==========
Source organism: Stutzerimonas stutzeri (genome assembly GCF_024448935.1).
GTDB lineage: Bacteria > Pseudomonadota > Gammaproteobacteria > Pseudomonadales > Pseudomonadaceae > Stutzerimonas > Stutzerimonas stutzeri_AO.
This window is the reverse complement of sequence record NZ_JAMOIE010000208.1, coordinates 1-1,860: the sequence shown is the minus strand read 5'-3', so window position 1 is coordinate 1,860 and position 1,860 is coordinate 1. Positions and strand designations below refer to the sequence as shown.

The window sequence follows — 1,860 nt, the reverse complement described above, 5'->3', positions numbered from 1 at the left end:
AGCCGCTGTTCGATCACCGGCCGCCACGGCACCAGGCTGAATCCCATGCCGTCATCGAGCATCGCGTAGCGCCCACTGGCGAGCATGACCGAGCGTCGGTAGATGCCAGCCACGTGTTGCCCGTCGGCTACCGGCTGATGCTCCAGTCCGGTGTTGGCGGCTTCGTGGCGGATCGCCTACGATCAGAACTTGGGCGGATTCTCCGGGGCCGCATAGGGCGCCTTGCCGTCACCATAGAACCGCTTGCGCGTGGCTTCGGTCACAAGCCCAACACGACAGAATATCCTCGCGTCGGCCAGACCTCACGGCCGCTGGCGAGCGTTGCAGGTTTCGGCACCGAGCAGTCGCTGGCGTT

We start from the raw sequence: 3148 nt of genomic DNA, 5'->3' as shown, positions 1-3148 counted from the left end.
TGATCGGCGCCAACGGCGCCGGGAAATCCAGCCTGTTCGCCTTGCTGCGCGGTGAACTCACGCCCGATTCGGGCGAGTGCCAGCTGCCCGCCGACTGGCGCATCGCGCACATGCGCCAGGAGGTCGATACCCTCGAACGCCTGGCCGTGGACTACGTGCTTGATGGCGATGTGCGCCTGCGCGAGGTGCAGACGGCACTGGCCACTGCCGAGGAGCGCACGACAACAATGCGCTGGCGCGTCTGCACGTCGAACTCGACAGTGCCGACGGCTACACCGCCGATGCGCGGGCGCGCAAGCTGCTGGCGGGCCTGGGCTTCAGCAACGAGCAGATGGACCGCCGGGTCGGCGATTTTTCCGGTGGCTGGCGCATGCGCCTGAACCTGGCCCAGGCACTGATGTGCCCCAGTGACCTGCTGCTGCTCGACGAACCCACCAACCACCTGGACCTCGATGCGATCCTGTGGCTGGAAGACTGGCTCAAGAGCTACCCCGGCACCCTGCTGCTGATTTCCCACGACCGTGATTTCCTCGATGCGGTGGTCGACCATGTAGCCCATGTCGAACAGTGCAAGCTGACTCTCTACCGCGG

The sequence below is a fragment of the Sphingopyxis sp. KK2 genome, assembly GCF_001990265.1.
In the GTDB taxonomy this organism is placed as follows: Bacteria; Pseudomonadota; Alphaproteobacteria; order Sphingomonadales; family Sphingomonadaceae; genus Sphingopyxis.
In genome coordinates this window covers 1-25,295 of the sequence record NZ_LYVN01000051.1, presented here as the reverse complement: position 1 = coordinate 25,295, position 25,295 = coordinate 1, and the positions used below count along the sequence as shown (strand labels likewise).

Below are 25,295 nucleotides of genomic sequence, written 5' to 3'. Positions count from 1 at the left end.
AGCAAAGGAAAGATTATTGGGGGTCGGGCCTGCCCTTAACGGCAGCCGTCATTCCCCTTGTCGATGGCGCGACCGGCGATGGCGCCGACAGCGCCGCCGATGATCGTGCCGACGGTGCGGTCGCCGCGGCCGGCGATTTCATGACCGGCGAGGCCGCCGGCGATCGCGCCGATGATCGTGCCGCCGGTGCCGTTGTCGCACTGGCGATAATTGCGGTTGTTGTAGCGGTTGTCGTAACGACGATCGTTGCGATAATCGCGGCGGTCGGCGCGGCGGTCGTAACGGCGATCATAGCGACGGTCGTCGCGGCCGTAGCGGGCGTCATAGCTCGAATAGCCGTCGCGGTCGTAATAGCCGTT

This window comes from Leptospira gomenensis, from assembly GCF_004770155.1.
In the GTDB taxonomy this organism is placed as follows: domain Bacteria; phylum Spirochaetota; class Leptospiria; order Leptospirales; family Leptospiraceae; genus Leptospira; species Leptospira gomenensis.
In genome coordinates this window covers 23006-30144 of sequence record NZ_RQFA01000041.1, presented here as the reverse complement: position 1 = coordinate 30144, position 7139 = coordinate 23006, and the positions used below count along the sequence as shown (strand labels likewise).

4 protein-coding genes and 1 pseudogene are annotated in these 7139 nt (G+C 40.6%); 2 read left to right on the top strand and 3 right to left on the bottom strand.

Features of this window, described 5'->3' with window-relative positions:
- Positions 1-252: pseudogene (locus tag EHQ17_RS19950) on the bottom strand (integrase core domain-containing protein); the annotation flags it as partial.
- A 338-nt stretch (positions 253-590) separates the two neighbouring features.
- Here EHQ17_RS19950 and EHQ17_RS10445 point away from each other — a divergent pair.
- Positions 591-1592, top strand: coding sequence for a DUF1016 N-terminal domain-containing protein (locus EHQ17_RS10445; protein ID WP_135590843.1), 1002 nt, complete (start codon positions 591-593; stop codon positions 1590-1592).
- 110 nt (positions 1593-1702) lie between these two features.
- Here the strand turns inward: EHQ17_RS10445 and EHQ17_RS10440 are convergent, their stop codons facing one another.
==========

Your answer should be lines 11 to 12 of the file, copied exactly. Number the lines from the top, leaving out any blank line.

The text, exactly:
Below are 25,295 nucleotides of genomic sequence, written 5' to 3'. Positions count from 1 at the left end.
AGCAAAGGAAAGATTATTGGGGGTCGGGCCTGCCCTTAACGGCAGCCGTCATTCCCCTTGTCGATGGCGCGACCGGCGATGGCGCCGACAGCGCCGCCGATGATCGTGCCGACGGTGCGGTCGCCGCGGCCGGCGATTTCATGACCGGCGAGGCCGCCGGCGATCGCGCCGATGATCGTGCCGCCGGTGCCGTTGTCGCACTGGCGATAATTGCGGTTGTTGTAGCGGTTGTCGTAACGACGATCGTTGCGATAATCGCGGCGGTCGGCGCGGCGGTCGTAACGGCGATCATAGCGACGGTCGTCGCGGCCGTAGCGGGCGTCATAGCTCGAATAGCCGTCGCGGTCGTAATAGCCGTT